Now the birth of Jesus the Messiah took place in this way. When his mother Mary had been engaged to Joseph, but before they lived together, she was found to be with child from the Holy Spirit. Her husband Joseph, being a righteous man and unwilling to expose her to public disgrace, planned to dismiss her quietly. But just when he had resolved to do this, an angel of the Lord appeared to him in a dream and said, "Joseph, son of David, do not be afraid to take Mary as your wife, for the child conceived in her is from the Holy Spirit. She will bear a son, and you are to name him Jesus, for he will save his people from their sins." When Joseph awoke from sleep, he did as the angel of the Lord commanded him.
Today is Tuesday the 19th of March, the feast of St Joseph, in the second week of Lent.
The community of Taizé sing, Kristus din Ande: 'Jesus your Spirit in us is a wellspring of everlasting life.'
Today’s reading is the Gospel of Matthew.
There is something quietly courageous about Joseph. In the culture of his time he seems to be in an impossible situation, but acts with immense integrity and compassion. He is faced with a life-changing question: an immense responsibility… and then feels the presence of God, in some way very close to him, saying such familiar words: Do not be afraid… ‘Do not be afraid’. this message always seems to be one of the signatures that God is close to us. Have you sensed that – God in some way saying ‘Do not be afraid’ to you – in your own life-experience?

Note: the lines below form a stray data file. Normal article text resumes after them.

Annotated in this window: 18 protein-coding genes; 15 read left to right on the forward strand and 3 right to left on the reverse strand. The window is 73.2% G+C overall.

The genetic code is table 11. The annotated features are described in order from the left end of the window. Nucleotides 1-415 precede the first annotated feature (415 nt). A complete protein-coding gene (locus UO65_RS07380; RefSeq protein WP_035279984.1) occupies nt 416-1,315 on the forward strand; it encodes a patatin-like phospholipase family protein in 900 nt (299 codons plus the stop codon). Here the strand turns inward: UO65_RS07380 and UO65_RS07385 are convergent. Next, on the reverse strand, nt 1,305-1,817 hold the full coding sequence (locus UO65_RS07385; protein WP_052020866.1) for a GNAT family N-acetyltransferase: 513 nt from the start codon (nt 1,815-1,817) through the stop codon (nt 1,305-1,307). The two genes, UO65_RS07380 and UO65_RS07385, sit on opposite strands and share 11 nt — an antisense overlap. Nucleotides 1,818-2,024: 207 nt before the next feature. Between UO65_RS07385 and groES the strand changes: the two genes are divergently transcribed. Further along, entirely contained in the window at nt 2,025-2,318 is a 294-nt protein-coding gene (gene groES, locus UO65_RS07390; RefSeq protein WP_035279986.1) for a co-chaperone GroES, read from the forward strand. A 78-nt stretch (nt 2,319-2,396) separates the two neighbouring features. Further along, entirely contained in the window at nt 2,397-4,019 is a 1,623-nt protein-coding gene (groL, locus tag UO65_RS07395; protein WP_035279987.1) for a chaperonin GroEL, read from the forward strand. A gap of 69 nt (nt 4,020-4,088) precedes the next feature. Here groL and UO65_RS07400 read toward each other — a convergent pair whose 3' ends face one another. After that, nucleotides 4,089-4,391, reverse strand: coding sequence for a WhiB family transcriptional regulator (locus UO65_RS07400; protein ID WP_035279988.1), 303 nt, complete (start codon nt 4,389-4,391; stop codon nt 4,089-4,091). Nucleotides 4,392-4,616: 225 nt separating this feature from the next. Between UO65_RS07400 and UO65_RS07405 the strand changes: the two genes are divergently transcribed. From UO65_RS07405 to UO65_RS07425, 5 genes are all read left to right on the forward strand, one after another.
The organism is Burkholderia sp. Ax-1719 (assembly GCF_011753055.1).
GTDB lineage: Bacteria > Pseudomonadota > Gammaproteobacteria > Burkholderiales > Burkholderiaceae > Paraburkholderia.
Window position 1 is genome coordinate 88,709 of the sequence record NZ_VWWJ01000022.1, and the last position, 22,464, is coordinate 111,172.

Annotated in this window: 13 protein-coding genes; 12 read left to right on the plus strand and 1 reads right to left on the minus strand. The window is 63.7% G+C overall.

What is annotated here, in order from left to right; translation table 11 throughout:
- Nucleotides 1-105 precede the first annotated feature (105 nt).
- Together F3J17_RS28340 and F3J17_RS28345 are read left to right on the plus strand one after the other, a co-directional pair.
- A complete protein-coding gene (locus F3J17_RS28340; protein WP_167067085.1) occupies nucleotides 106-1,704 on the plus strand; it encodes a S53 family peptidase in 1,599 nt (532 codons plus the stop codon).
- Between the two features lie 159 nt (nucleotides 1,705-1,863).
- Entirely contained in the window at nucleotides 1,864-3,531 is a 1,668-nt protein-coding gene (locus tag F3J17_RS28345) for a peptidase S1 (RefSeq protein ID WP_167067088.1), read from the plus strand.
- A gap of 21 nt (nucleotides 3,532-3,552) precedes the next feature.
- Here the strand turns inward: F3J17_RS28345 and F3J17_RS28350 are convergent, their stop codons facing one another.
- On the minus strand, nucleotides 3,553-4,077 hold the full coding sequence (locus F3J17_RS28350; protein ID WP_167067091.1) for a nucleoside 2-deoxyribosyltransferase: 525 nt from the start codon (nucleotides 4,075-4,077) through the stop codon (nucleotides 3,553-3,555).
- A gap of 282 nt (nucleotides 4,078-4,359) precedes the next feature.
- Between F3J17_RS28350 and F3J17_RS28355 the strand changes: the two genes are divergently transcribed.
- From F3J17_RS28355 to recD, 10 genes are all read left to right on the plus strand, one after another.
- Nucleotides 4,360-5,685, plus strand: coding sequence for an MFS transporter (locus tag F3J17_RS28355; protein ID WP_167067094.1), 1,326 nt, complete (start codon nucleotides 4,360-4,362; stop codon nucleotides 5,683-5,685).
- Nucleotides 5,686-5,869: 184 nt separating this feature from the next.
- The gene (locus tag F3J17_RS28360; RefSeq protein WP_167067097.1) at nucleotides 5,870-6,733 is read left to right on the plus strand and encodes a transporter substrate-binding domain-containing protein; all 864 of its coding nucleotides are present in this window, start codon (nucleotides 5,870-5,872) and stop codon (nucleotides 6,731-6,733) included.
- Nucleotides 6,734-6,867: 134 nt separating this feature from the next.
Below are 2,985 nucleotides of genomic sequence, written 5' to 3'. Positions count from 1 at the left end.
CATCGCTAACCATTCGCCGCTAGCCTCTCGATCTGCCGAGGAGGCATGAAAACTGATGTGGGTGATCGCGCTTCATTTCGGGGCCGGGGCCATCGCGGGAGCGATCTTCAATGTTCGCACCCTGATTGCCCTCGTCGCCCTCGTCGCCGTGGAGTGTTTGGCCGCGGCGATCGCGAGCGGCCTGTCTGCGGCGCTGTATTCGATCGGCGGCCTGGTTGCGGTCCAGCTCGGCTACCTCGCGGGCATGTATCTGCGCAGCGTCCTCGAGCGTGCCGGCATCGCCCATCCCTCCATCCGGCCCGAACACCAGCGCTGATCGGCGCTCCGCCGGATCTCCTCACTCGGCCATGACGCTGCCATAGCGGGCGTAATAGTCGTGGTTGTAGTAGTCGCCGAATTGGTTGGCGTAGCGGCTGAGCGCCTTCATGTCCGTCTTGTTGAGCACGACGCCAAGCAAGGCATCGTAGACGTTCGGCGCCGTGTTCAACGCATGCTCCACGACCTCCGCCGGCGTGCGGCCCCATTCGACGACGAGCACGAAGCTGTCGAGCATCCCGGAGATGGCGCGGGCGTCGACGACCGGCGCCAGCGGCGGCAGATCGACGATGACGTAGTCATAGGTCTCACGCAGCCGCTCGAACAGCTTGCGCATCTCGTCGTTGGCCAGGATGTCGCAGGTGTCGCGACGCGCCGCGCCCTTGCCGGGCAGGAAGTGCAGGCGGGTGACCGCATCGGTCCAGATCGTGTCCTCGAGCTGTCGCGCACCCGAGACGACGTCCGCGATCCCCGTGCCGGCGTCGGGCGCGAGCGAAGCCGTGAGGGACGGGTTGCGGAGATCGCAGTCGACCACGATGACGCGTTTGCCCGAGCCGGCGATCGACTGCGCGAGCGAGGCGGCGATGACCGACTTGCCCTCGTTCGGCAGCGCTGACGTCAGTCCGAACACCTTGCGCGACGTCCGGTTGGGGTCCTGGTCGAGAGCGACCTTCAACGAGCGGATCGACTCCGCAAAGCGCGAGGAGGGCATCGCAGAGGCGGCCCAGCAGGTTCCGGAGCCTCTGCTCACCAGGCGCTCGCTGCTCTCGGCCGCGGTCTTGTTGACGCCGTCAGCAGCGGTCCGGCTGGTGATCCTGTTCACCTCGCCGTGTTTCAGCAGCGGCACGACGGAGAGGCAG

The imagery of Joseph’s dreams is partly a way of describing his own gradual recognition of God’s good spirit consistently at work in his life. He learnt to listen to his dreams, so that when it came to making big decisions he knew from sheer experience what to trust, even in difficult times. Can you sense a pattern of good moments in your own life – not necessarily in actual dreams, but moments when you really felt you could trust that you were being led in the right direction or being drawn into a good decision, even if it was a difficult time?
As you listen to the reading again, put yourself in Joseph’s shoes. Imagine what it was like for him. How he felt. Notice his faithfulness, his desire to do the right thing, his readiness to listen to God, his quiet courage…
Why not allow yourself to dream for a moment or two of all your hopes… of all the people you would want to keep safe… of any situations in which you would be glad of God’s encouragement and reassurance.